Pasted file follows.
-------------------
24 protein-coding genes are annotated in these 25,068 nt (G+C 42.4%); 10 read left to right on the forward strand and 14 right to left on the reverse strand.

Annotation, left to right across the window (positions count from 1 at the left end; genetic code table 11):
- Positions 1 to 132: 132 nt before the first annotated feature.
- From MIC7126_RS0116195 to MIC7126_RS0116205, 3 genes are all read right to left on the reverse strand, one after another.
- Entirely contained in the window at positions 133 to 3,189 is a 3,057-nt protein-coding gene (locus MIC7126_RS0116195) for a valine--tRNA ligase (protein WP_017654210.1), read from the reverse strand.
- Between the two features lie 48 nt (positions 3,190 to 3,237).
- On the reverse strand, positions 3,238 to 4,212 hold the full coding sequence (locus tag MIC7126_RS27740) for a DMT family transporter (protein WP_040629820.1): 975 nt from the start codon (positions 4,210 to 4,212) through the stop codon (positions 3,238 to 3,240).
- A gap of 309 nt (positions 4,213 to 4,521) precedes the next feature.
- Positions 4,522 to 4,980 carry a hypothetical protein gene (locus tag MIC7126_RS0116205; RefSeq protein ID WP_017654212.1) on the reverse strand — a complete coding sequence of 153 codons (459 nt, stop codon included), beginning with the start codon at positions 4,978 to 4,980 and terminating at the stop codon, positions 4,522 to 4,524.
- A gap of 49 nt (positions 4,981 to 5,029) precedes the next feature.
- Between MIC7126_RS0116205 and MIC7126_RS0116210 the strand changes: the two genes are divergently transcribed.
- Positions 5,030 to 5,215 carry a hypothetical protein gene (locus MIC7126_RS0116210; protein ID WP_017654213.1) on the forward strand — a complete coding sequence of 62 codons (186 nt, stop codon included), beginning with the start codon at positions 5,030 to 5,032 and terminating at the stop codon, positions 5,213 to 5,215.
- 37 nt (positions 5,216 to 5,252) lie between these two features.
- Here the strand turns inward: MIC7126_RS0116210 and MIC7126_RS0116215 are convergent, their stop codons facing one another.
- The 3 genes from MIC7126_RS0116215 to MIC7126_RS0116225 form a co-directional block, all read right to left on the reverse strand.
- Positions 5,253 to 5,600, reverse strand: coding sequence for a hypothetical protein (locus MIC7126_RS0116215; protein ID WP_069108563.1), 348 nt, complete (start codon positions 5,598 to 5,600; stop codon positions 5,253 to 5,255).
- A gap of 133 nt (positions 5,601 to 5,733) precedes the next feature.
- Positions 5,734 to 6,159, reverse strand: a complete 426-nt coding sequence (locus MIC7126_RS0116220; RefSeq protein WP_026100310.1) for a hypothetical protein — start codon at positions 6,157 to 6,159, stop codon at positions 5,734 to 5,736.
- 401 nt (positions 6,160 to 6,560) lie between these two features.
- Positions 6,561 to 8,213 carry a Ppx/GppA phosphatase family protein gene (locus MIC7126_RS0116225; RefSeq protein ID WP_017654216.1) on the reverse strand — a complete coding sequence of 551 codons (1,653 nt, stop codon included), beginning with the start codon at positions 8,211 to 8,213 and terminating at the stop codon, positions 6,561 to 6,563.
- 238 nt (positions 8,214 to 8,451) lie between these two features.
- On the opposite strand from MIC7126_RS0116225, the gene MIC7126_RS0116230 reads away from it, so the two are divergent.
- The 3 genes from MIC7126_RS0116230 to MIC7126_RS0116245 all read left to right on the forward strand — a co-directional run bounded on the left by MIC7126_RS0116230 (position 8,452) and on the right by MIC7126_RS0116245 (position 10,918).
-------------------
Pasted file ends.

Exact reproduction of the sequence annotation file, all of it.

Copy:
24 protein-coding genes are annotated in these 25,068 nt (G+C 42.4%); 10 read left to right on the forward strand and 14 right to left on the reverse strand.

Annotation, left to right across the window (positions count from 1 at the left end; genetic code table 11):
- Positions 1 to 132: 132 nt before the first annotated feature.
- From MIC7126_RS0116195 to MIC7126_RS0116205, 3 genes are all read right to left on the reverse strand, one after another.
- Entirely contained in the window at positions 133 to 3,189 is a 3,057-nt protein-coding gene (locus MIC7126_RS0116195) for a valine--tRNA ligase (protein WP_017654210.1), read from the reverse strand.
- Between the two features lie 48 nt (positions 3,190 to 3,237).
- On the reverse strand, positions 3,238 to 4,212 hold the full coding sequence (locus tag MIC7126_RS27740) for a DMT family transporter (protein WP_040629820.1): 975 nt from the start codon (positions 4,210 to 4,212) through the stop codon (positions 3,238 to 3,240).
- A gap of 309 nt (positions 4,213 to 4,521) precedes the next feature.
- Positions 4,522 to 4,980 carry a hypothetical protein gene (locus tag MIC7126_RS0116205; RefSeq protein ID WP_017654212.1) on the reverse strand — a complete coding sequence of 153 codons (459 nt, stop codon included), beginning with the start codon at positions 4,978 to 4,980 and terminating at the stop codon, positions 4,522 to 4,524.
- A gap of 49 nt (positions 4,981 to 5,029) precedes the next feature.
- Between MIC7126_RS0116205 and MIC7126_RS0116210 the strand changes: the two genes are divergently transcribed.
- Positions 5,030 to 5,215 carry a hypothetical protein gene (locus MIC7126_RS0116210; protein ID WP_017654213.1) on the forward strand — a complete coding sequence of 62 codons (186 nt, stop codon included), beginning with the start codon at positions 5,030 to 5,032 and terminating at the stop codon, positions 5,213 to 5,215.
- 37 nt (positions 5,216 to 5,252) lie between these two features.
- Here the strand turns inward: MIC7126_RS0116210 and MIC7126_RS0116215 are convergent, their stop codons facing one another.
- The 3 genes from MIC7126_RS0116215 to MIC7126_RS0116225 form a co-directional block, all read right to left on the reverse strand.
- Positions 5,253 to 5,600, reverse strand: coding sequence for a hypothetical protein (locus MIC7126_RS0116215; protein ID WP_069108563.1), 348 nt, complete (start codon positions 5,598 to 5,600; stop codon positions 5,253 to 5,255).
- A gap of 133 nt (positions 5,601 to 5,733) precedes the next feature.
- Positions 5,734 to 6,159, reverse strand: a complete 426-nt coding sequence (locus MIC7126_RS0116220; RefSeq protein WP_026100310.1) for a hypothetical protein — start codon at positions 6,157 to 6,159, stop codon at positions 5,734 to 5,736.
- 401 nt (positions 6,160 to 6,560) lie between these two features.
- Positions 6,561 to 8,213 carry a Ppx/GppA phosphatase family protein gene (locus MIC7126_RS0116225; RefSeq protein ID WP_017654216.1) on the reverse strand — a complete coding sequence of 551 codons (1,653 nt, stop codon included), beginning with the start codon at positions 8,211 to 8,213 and terminating at the stop codon, positions 6,561 to 6,563.
- 238 nt (positions 8,214 to 8,451) lie between these two features.
- On the opposite strand from MIC7126_RS0116225, the gene MIC7126_RS0116230 reads away from it, so the two are divergent.
- The 3 genes from MIC7126_RS0116230 to MIC7126_RS0116245 all read left to right on the forward strand — a co-directional run bounded on the left by MIC7126_RS0116230 (position 8,452) and on the right by MIC7126_RS0116245 (position 10,918).